Ohio Penalties For Driving Under the Influence-First Offense
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In Ohio, there are severe penalties for driving while intoxicated, even as a first offense. A driver who is stopped on suspicion of drunk driving must take a sobriety test. If the test shows a blood alcohol concentration (BAC) of .08 percent or higher, the officer will confiscate and suspend the driver’s license immediately for a period of 90 days. For drivers under the age of 21, Ohio law states they are forbidden to operate a vehicle if their BAC .02 percent or more, but they are not subject to a license suspension until they reach a BAC of .08 percent.
If a driver suspected of drunk driving refuses to take a sobriety test, their license will be suspended for one year.
If convicted a first offense, it carries the following penalties:
- A fine of between $375 and $1,075;
- Suspension of your driver’s license between six months and three years, although limited driving privileges may be granted;
- If the BAC is at least .08 percent, but less than .17 percent, 72 hours of incarceration are required. Jail time can be served at a participating driver intervention program, so long as the court agrees to the stipulation;
- If the BAC is .17 percent or higher, the 72 hour incarceration is now mandatory, in addition to a 72 hour driver intervention program. If the driver refuses to attend the program, or the court deems they would not benefit from the program, they will receive a six-day jail term;
- If the BAC is .17 percent or higher, the court will order an alcohol/drug assessment and may require treatment;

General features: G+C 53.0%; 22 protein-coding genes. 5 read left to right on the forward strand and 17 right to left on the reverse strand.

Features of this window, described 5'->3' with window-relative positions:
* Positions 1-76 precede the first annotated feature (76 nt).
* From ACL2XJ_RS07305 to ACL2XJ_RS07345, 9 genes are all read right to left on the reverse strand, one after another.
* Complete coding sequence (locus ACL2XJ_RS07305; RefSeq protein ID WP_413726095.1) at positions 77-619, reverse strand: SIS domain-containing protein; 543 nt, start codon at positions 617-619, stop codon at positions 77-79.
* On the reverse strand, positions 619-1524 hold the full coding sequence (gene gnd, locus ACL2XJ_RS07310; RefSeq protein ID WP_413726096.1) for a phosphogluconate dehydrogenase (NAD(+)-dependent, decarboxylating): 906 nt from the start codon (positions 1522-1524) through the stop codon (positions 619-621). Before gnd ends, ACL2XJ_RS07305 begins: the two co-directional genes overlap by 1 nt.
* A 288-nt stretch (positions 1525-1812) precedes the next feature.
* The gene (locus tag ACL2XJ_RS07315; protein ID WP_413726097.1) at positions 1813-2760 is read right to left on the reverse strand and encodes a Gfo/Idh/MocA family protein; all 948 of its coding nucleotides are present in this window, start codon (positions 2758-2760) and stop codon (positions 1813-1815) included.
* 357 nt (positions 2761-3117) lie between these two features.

- If the BAC is .17 percent or higher, a yellow DUI license plate will be required.
Ohio also uses Secure Continuous Remote Alcohol Monitoring (SCRAM) bracelets for second time offenders, although the court can order these for a first time offender as well. A SCRAM is an ankle bracelet that measures a person’s BAC through perspiration.
In Ohio, state laws permit the driver to petition the court for limited driving privileges during the time of suspension. A first offender who submitted to the breathalizer test cannot request limited driving privileges during the first 15 days of suspension. A first offender who refused the breathalizer cannot request limited driving privileges during the first 30 days of suspension. A driver who wants limited driving privileges must prove they have vehicle insurance before privileges will be granted.
A driver who holds a commercial driver’s license (CDL) will receive a suspension of their license for one year if they are convicted of a drunk driving offense. The driver does not have to be driving a commercial vehicle at the time of the offense to lose their CDL. You cannot obtain limited driving privileges during the suspension period for CDL purposes.
A drunk driving conviction will stay on the driver’s record forever. A driver abstract, used by insurance companies, will only go back three years but a drunk driving conviction can never be expunged from the actual driving record.